The first card backs with an actual original design were created in 1831, to commemorate the coronation of King William and Queen Adelaide. With the development of full colour lithiography, it became possible to produce card backs that were richly decorated, and these began to be produced from 1844 onwards. It didn't take long before card backs were used for advertising and marketing, as well as artistic designs that helped make the cards more attractive or highlighted the ability of the artist and designer.
Poker and Bridge Size
Poker-sized cards may seem "large" in comparison to bridge sized cards, but originally playing cards were even larger in size than the ones we use today. The reduction in size from these larger cards to the "poker-sized" ones as we know them today is a later development in playing card history.
Bridge-sized cards were first developed as a result of the growing popularity of card games like Bridge, which required players to hold large numbers of cards in their hand, and yet be able to easily determine their values. Whereas a standard poker-sized card is 2.5 inches wide by 3.5 inches high (64 × 89 mm), the narrow bridge-sized card is 2.25 inches wide by 3.5 inches high (57 × 89 mm), making them about 10% narrower, and more ideal for larger hand sizes.
The designations poker-size and bridge-size simply refer to the size and don't limit their usage to particular types of card games. Bridge-size cards can equally be used for poker, and poker-size cards can be used for other games like BlackJack, and in fact are typically used as such in many casinos. But these two sizes are now more or less standard, and date as far back as 1880s in playing cards printed by USPCC. Magicians and cardists tend to have a strong preference for poker-sized cards, due to the fact that their increased width makes them more suitable for manipulation, card sleights, and flourishing.
Tarot cards appear to have had a separate origin from regular playing cards, and were not a predecessor to the standard 52 card deck, despite claims of some that Tarot cards existed first. In fact the earliest surviving Tarot cards date from a period much later than regular playing cards, and they appear to have had an early use as additional trump cards. They consisted of 22 separate designs with allegorical illustrations, and were added to a standard deck in order to create a larger overall deck which was used first of all for gaming. While this larger deck possibly also functioned as a means of instruction and education, these extra cards were not first of all added as a result of an interest in the occult or for fortune-telling.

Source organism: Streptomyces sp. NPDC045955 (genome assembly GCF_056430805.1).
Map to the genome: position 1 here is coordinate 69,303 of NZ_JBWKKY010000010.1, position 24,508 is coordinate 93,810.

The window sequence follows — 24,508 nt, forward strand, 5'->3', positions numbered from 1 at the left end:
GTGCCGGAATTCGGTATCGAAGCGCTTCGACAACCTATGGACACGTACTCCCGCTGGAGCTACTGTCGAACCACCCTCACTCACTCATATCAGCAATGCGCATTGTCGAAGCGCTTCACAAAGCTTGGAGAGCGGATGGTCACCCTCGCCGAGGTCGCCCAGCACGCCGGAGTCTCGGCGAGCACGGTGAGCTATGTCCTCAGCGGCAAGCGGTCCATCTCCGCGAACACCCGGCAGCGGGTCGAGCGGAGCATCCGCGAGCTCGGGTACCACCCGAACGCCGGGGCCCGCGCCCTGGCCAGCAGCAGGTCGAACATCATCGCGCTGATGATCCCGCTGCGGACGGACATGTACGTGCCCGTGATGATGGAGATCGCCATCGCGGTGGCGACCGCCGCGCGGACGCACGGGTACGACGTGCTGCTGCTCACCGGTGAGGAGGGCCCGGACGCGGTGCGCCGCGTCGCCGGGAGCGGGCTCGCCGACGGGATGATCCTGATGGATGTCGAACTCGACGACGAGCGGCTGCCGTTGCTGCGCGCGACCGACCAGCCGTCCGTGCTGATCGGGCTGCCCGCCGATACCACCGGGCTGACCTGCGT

As part of a 78 card tarot deck that could be used for more elaborate and complex games, tarot cards were only used for occultic cartomancy for the very first time around 1750. The symbolism and significance of the original illustrations that do date back to Renaissance Italy has been lost over time, and it is most likely that the original artwork of these additional cards simply reflects the 15th century cultural fashions of the day. The Tarot deck may have gained a life of its own in occult circles today, but this usage doesn't pre-date the standard deck.
About the writer: EndersGame is a well-known reviewer of board games and playing cards.
He loves card games, card magic, and card collecting. You can see a complete list of his playing card reviews here.